The Wines of France: An Overview

France as a whole is considered the preeminent wine producing country in the world. This reputation has been held for many centuries and perhaps will not change for as long as wine as made. Wine cultivation in France dates back to Roman occupation, when Roman settlers planted vines brought from Italy. The growing and making of wine has been refined over thousands of years and unfortunately for the rest of the rest of the world, no amount of money and innovation can replace this passage of time. While other countries, such as Italy or Greece, have been making wine even longer than France they have not been blessed with the temperate climate that France enjoys.  Certain regions of France, where some of the world's greatest wines are consistently produced, enjoy the most ideal combination of weather and soil that the earth seems able to provide.

It's difficult to choose which regions of France are the most important for wine production but perhaps they would be Bordeaux, Burgundy, Champagne and the Rhone Valley. The largest area under grape cultivation is in the Southwest where vast oceans of wine are produced, much of it of low quality. Much of the wine that French people actually drink comes from this area. France has long exported its quality wine abroad and the really good wine is often too expensive for the average French citizen to afford.

Burgundy, in the South-East, is famous for its Chardonnay and Pinot Noir. The land has been under cultivation for so long that areas and vineyards have been subdivided ad infinitum, as growers through the centuries figured out the optimal land for cultivation. This adds a great deal of confusion when trying to decipher the different wines produced in the region. Every vineyard is known for its particular characteristics. This is of course the end goal of any wine producing area and only in Western Europe has there been enough time for the qualities that every vineyard offers to be defined. Wine-making knowledge has traditionally been passed down within families in Burgundy and to a large extent this still holds true. Plots of land and wine-making secrets are jealously guarded.

Bordeaux is situated on the Atlantic coast in the South West of France. Bordeaux is the traditional home of Cabernet Sauvignon and Merlot and continues to set the standard for wines made with these grapes. With a few exceptions, red wine of Bordeaux is almost always a blend of these two, along with several other grapes in minor quantities. Bordeaux has historically benefited from being a major sea-port, which facilitated a booming wine trade. Bordeaux has been doing big time wine business since the Romans. White wines made with Sauvignon Blanc and Semillon are also world famous and are also considered the standard by which these grapes are judged.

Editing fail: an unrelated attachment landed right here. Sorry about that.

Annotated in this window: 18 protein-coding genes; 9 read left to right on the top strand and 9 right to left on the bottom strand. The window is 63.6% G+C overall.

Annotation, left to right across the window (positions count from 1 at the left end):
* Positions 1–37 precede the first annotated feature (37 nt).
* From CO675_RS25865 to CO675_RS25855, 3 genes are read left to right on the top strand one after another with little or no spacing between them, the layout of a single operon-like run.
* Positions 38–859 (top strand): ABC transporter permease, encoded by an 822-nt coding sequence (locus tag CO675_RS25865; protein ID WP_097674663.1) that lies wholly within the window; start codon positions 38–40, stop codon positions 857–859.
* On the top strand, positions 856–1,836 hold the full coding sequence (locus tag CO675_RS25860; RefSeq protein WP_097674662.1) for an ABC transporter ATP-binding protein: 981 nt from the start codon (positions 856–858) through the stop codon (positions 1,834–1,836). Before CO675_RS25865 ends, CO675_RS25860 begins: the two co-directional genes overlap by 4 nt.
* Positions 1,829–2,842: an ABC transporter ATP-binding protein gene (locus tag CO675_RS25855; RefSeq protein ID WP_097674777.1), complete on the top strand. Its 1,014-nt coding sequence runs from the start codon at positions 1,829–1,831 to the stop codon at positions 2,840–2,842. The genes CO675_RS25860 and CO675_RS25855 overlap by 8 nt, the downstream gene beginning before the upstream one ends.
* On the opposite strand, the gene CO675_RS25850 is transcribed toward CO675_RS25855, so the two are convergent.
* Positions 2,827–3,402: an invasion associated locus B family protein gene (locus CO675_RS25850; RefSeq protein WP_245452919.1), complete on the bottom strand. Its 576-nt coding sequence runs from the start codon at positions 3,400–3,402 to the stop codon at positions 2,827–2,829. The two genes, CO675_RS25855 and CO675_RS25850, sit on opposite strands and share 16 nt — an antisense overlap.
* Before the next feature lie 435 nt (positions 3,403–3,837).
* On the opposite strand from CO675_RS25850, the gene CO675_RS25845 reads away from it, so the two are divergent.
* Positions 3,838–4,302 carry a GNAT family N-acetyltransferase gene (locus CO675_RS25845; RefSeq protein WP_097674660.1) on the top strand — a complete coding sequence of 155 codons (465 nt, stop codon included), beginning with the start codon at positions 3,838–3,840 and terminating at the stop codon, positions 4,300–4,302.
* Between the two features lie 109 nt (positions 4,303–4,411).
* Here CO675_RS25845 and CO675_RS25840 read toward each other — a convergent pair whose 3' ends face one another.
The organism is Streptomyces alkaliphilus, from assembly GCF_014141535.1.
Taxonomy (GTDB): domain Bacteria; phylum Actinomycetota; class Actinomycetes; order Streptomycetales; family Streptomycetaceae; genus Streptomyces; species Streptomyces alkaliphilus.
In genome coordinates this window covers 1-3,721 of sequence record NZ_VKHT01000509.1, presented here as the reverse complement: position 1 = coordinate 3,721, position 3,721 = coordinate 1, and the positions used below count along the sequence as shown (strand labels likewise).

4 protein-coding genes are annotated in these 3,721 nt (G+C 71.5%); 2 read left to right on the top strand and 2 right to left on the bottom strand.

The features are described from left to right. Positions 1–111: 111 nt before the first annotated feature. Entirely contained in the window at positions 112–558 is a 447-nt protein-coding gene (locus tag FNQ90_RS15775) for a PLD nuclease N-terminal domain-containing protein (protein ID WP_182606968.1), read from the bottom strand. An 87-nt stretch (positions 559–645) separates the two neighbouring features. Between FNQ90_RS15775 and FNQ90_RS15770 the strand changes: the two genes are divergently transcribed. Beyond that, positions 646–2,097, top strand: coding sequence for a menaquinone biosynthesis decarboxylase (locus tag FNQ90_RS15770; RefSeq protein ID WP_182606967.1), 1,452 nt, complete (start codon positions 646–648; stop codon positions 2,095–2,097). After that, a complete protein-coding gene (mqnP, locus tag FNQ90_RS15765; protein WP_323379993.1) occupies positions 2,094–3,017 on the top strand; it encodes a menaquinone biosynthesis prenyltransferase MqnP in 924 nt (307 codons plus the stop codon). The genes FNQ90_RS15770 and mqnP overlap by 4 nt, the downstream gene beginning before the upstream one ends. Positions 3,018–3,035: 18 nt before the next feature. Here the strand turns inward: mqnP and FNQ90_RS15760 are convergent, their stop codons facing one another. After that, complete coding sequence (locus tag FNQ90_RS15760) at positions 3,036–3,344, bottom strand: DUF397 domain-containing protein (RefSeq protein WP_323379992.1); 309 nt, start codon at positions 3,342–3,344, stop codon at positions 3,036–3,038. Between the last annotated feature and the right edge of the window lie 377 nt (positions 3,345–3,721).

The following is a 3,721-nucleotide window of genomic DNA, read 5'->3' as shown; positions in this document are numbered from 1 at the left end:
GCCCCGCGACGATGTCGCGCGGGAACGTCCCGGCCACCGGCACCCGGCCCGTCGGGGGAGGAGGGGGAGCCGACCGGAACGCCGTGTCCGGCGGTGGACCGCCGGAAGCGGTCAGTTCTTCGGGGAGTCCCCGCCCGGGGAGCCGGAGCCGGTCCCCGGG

Champagne is located in the cooler climates east of Paris. Until a monk named Dom Perignon perfected the process of making sparkling wine, the region was not particularly well known. The short growing season and cool temperatures produced a tart unripe grape and was completely unsuitable for red wine. The winemakers realized that they could use the cold winters for their benefit as the cold stopped the fermentation and allowed the wine to sit dormant until Spring, whereupon carbon dioxide would form and the wine would become carbonated. Today of course the process is standardized but still the deep, dark and cold caves of Champagne serve their duty to protect the sleeping wine from adverse change.

In the South of France the Rhone River runs into the Mediterranean. Along its steep banks wine is grown, Syrah and Grenache in particular. The region finds its greatest expression outside the town of Chateauneuf de Pape where Syrah and Grenache along with a myriad of proscribed minor varietals are blended to create a world-class wine. Every village and town along the river have their own particular blend, each noted for the different distinct qualities it offers. The Rhone Valley was considered a lesser region for many years but as quality was improved and consumers realized the value it offered it has taken its place in the pantheon of world-class wine producing areas.

France offers a lifetime of wine exploration. The Alsace region on the border of Germany is famous for its white wines as is the Loire Valley, which also boasts many fine reds. Almost every part of France, with the exception of the North, is under grape cultivation. In recent times this has led to problems as France finds itself faced with a glut of wine. People are drinking less and demanding better quality. This is bad news for the growers in the southwestern areas like the Languedoc, who have grown used to easily selling indifferent wine. Yet even in the areas known for lesser quality, the potential for better wine exists. Many growers are attempting to emulate American and Australian winemakers by improving consistency and adopting more consumer friendly marketing. Even after all this time the French wine industry is realizing sometimes a little change is good.

Information is for educational and informational purposes only and is not be interpreted as financial or legal advice. This does not represent a recommendation to buy, sell, or hold any security. Please consult your financial advisor.